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7 of 9 people found the following review helpful
on September 9, 2006
Format: Paperback
The first great psychological novel ever written, THE RED AND THE BLACK centers around Julien Sorel, a tender and honest young man, but one consumed by ambition, and "filled with imagination and illusion." Napolean is his hero, yet he believes the Church has now rightly re-established its position at the head of society. (Red=color of the French army uniforms; Black=color of the priests' robes.) Julien, an outwardly pious seminary student (he's memorized the entire New Testament), wavers between these two positions. While acting as tutor to her children, he seduces Mme. de Renal; his seduction is carefully plotted, almost as if it were a military campaign. He finally succeeds, but later her husband finds out about it, and Julien leaves. He becomes a secretary to a wealthy landowner and falls in love with his beautiful daughter Mathilde. Just before they are to marry (she is already pregnant) an anonymous letter comes to Mathilde's father revealing the affair between Julien and Mme. de Renal. He now forbids the marriage, and Julien, passionately overwrought, seeks out his former mistress, finds her in a church, and shoots her. He is tried, found guilty, and sentenced to death - even though it's later learned that Mme. de Renal recovers fully from the shooting. No pleading by friends will persuade Julien to help himself, and he calmly goes to his death.

Stendhal is a master at analyzing the inner workings of his characters, especially of Julien Sorel. This constant delving into Julien's psychological motivations sometimes causes the plot to slow to a crawl, but it is crucial to the book and to Stendhal's art. Julien is an extremely complex character, at war with the "respectable" society he so wants to be a part of, so critical of his own actions and thoughts yet so shrewd and calculating, many readers find him a figure worth endless study. There is so much to admire here, though I found Julien's meticulous seduction of Mme. de Renal and the final scenes in prison to be the best parts. The power he gains over Mathilde by feigning to be disinterested in her is also masterful. It's a masterpiece, and worth the time necessary to read and digest it all.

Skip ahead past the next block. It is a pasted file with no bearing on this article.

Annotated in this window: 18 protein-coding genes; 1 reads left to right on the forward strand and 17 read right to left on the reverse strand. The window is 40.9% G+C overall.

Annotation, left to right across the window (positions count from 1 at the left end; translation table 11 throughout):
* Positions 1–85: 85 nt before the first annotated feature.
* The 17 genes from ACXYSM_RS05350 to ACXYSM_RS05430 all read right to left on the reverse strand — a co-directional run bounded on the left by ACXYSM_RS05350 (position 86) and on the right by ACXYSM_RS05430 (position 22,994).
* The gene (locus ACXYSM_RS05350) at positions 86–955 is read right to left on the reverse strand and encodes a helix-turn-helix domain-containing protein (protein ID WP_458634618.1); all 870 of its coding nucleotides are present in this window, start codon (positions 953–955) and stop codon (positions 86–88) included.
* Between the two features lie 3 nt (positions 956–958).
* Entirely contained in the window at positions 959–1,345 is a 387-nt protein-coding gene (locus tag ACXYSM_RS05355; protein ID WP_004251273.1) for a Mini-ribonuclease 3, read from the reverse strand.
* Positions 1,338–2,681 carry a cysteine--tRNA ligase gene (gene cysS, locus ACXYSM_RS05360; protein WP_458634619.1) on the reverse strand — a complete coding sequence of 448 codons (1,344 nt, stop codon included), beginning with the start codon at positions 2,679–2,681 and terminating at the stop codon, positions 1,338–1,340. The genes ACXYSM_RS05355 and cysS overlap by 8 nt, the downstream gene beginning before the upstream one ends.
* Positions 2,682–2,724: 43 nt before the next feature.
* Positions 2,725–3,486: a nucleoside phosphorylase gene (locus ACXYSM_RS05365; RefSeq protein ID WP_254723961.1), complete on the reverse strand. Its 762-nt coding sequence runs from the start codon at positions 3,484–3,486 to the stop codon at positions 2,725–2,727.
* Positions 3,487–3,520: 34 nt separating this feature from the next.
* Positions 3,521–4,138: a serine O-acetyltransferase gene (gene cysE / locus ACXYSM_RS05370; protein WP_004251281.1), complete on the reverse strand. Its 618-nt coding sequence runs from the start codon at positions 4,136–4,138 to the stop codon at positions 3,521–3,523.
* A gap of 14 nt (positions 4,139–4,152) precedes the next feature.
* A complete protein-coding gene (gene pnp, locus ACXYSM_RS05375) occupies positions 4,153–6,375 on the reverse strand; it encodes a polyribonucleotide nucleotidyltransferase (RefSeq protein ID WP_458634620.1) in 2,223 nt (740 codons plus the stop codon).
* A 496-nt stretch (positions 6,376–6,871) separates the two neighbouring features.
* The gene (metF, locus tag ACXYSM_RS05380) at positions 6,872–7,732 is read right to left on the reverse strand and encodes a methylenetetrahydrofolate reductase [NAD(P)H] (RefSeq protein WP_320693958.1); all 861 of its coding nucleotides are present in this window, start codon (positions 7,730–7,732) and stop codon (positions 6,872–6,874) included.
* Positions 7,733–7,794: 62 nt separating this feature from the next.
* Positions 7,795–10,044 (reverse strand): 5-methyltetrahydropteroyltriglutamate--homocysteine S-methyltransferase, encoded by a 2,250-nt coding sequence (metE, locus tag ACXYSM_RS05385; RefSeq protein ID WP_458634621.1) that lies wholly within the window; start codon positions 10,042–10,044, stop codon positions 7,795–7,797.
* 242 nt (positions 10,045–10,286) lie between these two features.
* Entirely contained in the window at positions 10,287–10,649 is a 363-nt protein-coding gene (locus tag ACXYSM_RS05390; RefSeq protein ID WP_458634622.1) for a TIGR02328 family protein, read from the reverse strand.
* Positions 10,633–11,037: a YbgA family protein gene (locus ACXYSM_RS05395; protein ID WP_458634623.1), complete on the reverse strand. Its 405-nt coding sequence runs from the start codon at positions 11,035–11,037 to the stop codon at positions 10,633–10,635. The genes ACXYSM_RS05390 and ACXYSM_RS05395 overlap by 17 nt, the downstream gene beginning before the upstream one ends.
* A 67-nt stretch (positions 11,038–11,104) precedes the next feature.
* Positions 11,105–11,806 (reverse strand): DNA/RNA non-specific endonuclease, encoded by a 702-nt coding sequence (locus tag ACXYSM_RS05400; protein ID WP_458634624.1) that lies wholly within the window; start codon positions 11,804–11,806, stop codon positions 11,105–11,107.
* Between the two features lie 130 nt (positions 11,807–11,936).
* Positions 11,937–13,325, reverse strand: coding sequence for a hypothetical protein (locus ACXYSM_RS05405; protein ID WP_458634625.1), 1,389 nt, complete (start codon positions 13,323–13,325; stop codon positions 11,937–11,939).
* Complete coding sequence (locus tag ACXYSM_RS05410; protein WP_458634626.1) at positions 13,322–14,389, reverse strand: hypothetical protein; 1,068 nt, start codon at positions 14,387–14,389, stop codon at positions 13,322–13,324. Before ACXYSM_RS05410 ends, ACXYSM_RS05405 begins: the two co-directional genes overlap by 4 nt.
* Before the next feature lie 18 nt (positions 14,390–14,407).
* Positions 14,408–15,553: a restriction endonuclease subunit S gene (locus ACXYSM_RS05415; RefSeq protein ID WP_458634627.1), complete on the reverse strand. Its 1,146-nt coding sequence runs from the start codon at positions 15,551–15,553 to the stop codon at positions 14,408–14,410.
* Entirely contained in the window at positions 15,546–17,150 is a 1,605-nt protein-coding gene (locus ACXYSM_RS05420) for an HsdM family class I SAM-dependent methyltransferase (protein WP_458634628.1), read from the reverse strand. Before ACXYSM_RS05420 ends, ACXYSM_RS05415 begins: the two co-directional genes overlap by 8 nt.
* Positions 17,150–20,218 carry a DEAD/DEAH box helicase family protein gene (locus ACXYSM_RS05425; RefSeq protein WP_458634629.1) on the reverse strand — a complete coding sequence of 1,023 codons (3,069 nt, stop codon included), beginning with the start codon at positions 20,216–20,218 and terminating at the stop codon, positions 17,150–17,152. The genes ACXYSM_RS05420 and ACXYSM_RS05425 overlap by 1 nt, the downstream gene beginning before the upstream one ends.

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15 of 21 people found the following review helpful
on August 11, 2003
Format: Hardcover
Readers in my generation grew up with some pretty awful translations, with even the French and Russian writers often coming off sounding Victorian. We should be grateful for Burton Raffel and other currently active translators (including Richard Pavear and Larissa Volokonsky, who got the vernacular back into Dostoievski) for changing that. It was Raffel who finally enabled me to read and savorDon Quixote, and I'll always thank him for that. Now I also owe him thanks for making Stendahl's uneven but nonetheless great tale of Julien Sorell so engaging and readable.
If any reader out there can make any sense of the mystifying jacket photograph on this book, please share that sense with us. What does it have to do with the book? More to the point, what IS it? Do the torso and the oversized hand belong to the same person, or what?
But, hey, the Modern Library gave us a full cloth binding on this one, so we can forgive the jacket.
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9 of 12 people found the following review helpful
on March 15, 2007
Format: Hardcover
Hideous translation of a brilliant book. Try the translation by Lowell Bair instead - intelligent and crisp.
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3 of 5 people found the following review helpful
on November 7, 2006
Format: Paperback
Mari-Henri Beyle wrote the French classic "The Red and The Black" about an ambitious and purportedly bright young man of very Latin temperament from the countryside of Eastern France under the pen name of Stendhal in 1829. Burton Raffel's translation is mostly readable, using great vocabulary and with strong verbs he preserves the long sentences of the original's detailed descriptions. It needs to be read carefully as it reflects the book's difficulty, the perfect one not existing.

So, the main character, Julien Sorel, chooses a religious career (the Black) as family tutor, short-term seminarian and property administrator over a dream career in the army (the Red), after Napoleon's, because he wants to have power and for presently possible pecuniary gains. He posesses a variety of extremes: he's "an expert latinist", yet, "together with his fiery soul, Julien posessed one of those stunning memories so often linked to stupidity." Sensitive, "Beginning in childhood, he had moments of exaltation", but to his demise also slender and with "delicate features" and "huge black eyes", he naturally feels able to entertain the concept of "being introduced to all the pretty ladies of Paris" because he feels he can relate, idealistically again, to sociable, intelligent, spirited, beautiful, rich women. Really, he desires to please and finds himself more committed than he can take, and he reveals his past and his weaknesses and inexperience, as the young third son of a carpenter.